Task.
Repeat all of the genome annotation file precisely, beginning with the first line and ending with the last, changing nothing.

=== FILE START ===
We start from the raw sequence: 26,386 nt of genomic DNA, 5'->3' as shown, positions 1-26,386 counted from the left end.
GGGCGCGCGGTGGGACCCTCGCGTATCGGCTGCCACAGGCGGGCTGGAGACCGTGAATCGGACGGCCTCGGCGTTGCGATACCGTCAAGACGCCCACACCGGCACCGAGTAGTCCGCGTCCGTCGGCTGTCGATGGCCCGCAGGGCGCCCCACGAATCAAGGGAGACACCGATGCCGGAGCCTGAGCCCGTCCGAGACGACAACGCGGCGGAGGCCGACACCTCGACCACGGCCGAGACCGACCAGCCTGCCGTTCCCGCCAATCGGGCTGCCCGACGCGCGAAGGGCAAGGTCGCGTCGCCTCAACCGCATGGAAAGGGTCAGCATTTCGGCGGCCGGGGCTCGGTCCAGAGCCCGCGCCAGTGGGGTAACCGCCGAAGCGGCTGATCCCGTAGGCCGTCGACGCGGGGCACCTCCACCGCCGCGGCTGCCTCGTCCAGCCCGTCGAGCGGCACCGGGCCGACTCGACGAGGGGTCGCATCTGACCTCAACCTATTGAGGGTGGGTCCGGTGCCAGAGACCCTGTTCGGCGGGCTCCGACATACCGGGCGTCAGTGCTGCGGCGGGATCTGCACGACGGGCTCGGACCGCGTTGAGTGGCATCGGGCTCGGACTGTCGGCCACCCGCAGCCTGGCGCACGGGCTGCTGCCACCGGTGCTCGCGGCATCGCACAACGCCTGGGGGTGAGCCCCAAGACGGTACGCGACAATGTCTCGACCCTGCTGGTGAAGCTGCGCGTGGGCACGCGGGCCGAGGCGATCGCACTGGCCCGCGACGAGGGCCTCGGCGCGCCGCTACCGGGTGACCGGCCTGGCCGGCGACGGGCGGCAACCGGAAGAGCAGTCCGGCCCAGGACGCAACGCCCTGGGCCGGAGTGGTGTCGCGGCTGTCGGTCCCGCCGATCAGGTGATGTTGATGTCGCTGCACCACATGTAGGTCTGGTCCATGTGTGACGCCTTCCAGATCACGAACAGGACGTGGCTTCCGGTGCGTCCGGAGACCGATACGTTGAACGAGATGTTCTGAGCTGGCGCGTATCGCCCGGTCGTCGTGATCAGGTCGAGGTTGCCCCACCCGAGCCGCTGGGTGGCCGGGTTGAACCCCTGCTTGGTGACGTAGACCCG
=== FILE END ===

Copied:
We start from the raw sequence: 26,386 nt of genomic DNA, 5'->3' as shown, positions 1-26,386 counted from the left end.
GGGCGCGCGGTGGGACCCTCGCGTATCGGCTGCCACAGGCGGGCTGGAGACCGTGAATCGGACGGCCTCGGCGTTGCGATACCGTCAAGACGCCCACACCGGCACCGAGTAGTCCGCGTCCGTCGGCTGTCGATGGCCCGCAGGGCGCCCCACGAATCAAGGGAGACACCGATGCCGGAGCCTGAGCCCGTCCGAGACGACAACGCGGCGGAGGCCGACACCTCGACCACGGCCGAGACCGACCAGCCTGCCGTTCCCGCCAATCGGGCTGCCCGACGCGCGAAGGGCAAGGTCGCGTCGCCTCAACCGCATGGAAAGGGTCAGCATTTCGGCGGCCGGGGCTCGGTCCAGAGCCCGCGCCAGTGGGGTAACCGCCGAAGCGGCTGATCCCGTAGGCCGTCGACGCGGGGCACCTCCACCGCCGCGGCTGCCTCGTCCAGCCCGTCGAGCGGCACCGGGCCGACTCGACGAGGGGTCGCATCTGACCTCAACCTATTGAGGGTGGGTCCGGTGCCAGAGACCCTGTTCGGCGGGCTCCGACATACCGGGCGTCAGTGCTGCGGCGGGATCTGCACGACGGGCTCGGACCGCGTTGAGTGGCATCGGGCTCGGACTGTCGGCCACCCGCAGCCTGGCGCACGGGCTGCTGCCACCGGTGCTCGCGGCATCGCACAACGCCTGGGGGTGAGCCCCAAGACGGTACGCGACAATGTCTCGACCCTGCTGGTGAAGCTGCGCGTGGGCACGCGGGCCGAGGCGATCGCACTGGCCCGCGACGAGGGCCTCGGCGCGCCGCTACCGGGTGACCGGCCTGGCCGGCGACGGGCGGCAACCGGAAGAGCAGTCCGGCCCAGGACGCAACGCCCTGGGCCGGAGTGGTGTCGCGGCTGTCGGTCCCGCCGATCAGGTGATGTTGATGTCGCTGCACCACATGTAGGTCTGGTCCATGTGTGACGCCTTCCAGATCACGAACAGGACGTGGCTTCCGGTGCGTCCGGAGACCGATACGTTGAACGAGATGTTCTGAGCTGGCGCGTATCGCCCGGTCGTCGTGATCAGGTCGAGGTTGCCCCACCCGAGCCGCTGGGTGGCCGGGTTGAACCCCTGCTTGGTGACGTAGACCCG